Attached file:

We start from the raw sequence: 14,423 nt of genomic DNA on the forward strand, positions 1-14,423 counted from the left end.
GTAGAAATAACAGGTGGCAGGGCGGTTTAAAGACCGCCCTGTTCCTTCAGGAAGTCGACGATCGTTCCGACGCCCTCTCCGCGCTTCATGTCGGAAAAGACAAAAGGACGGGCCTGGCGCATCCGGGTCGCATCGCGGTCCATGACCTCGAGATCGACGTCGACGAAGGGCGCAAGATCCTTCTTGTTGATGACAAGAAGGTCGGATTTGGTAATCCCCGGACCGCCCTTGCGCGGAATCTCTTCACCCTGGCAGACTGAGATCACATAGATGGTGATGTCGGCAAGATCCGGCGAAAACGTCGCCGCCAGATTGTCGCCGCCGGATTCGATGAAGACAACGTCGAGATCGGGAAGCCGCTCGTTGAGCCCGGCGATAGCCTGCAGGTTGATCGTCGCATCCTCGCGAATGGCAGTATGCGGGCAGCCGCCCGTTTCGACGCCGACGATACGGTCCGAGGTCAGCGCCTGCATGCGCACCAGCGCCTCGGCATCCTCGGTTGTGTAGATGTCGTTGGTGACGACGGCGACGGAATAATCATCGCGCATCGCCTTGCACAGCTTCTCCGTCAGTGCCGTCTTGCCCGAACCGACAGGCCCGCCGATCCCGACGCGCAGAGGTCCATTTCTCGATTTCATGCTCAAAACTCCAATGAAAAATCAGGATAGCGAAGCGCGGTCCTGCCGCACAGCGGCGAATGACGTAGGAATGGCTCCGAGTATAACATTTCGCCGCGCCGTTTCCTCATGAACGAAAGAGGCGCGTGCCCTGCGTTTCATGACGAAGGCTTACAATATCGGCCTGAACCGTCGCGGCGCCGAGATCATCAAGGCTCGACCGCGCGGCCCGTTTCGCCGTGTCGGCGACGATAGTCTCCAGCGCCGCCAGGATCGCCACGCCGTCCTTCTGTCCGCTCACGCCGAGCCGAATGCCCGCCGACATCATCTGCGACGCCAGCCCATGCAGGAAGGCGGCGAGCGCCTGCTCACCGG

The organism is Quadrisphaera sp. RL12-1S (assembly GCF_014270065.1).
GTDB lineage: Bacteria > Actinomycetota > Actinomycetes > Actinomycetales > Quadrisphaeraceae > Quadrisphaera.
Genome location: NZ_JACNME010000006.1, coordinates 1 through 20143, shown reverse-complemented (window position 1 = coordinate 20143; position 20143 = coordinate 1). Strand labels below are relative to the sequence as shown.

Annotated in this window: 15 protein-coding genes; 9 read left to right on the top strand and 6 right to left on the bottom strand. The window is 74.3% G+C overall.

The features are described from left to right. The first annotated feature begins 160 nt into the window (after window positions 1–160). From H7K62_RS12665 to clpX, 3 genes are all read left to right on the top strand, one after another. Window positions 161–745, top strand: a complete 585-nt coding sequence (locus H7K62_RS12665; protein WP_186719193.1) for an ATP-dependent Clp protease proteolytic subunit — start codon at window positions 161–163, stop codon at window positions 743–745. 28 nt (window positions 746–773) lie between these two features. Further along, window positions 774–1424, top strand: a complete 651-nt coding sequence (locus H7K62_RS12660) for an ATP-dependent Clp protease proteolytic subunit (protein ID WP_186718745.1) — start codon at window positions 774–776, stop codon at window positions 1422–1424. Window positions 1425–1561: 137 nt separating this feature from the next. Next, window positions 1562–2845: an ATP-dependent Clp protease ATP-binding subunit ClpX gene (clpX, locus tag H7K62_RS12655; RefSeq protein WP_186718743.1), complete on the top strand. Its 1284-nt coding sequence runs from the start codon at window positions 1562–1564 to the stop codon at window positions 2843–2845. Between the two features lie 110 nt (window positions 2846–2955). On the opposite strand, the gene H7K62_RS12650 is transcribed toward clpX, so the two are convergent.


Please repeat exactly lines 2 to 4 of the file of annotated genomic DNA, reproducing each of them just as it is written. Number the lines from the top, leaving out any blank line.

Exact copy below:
GTAGAAATAACAGGTGGCAGGGCGGTTTAAAGACCGCCCTGTTCCTTCAGGAAGTCGACGATCGTTCCGACGCCCTCTCCGCGCTTCATGTCGGAAAAGACAAAAGGACGGGCCTGGCGCATCCGGGTCGCATCGCGGTCCATGACCTCGAGATCGACGTCGACGAAGGGCGCAAGATCCTTCTTGTTGATGACAAGAAGGTCGGATTTGGTAATCCCCGGACCGCCCTTGCGCGGAATCTCTTCACCCTGGCAGACTGAGATCACATAGATGGTGATGTCGGCAAGATCCGGCGAAAACGTCGCCGCCAGATTGTCGCCGCCGGATTCGATGAAGACAACGTCGAGATCGGGAAGCCGCTCGTTGAGCCCGGCGATAGCCTGCAGGTTGATCGTCGCATCCTCGCGAATGGCAGTATGCGGGCAGCCGCCCGTTTCGACGCCGACGATACGGTCCGAGGTCAGCGCCTGCATGCGCACCAGCGCCTCGGCATCCTCGGTTGTGTAGATGTCGTTGGTGACGACGGCGACGGAATAATCATCGCGCATCGCCTTGCACAGCTTCTCCGTCAGTGCCGTCTTGCCCGAACCGACAGGCCCGCCGATCCCGACGCGCAGAGGTCCATTTCTCGATTTCATGCTCAAAACTCCAATGAAAAATCAGGATAGCGAAGCGCGGTCCTGCCGCACAGCGGCGAATGACGTAGGAATGGCTCCGAGTATAACATTTCGCCGCGCCGTTTCCTCATGAACGAAAGAGGCGCGTGCCCTGCGTTTCATGACGAAGGCTTACAATATCGGCCTGAACCGTCGCGGCGCCGAGATCATCAAGGCTCGACCGCGCGGCCCGTTTCGCCGTGTCGGCGACGATAGTCTCCAGCGCCGCCAGGATCGCCACGCCGTCCTTCTGTCCGCTCACGCCGAGCCGAATGCCCGCCGACATCATCTGCGACGCCAGCCCATGCAGGAAGGCGGCGAGCGCCTGCTCACCGG

The organism is Quadrisphaera sp. RL12-1S (assembly GCF_014270065.1).
GTDB lineage: Bacteria > Actinomycetota > Actinomycetes > Actinomycetales > Quadrisphaeraceae > Quadrisphaera.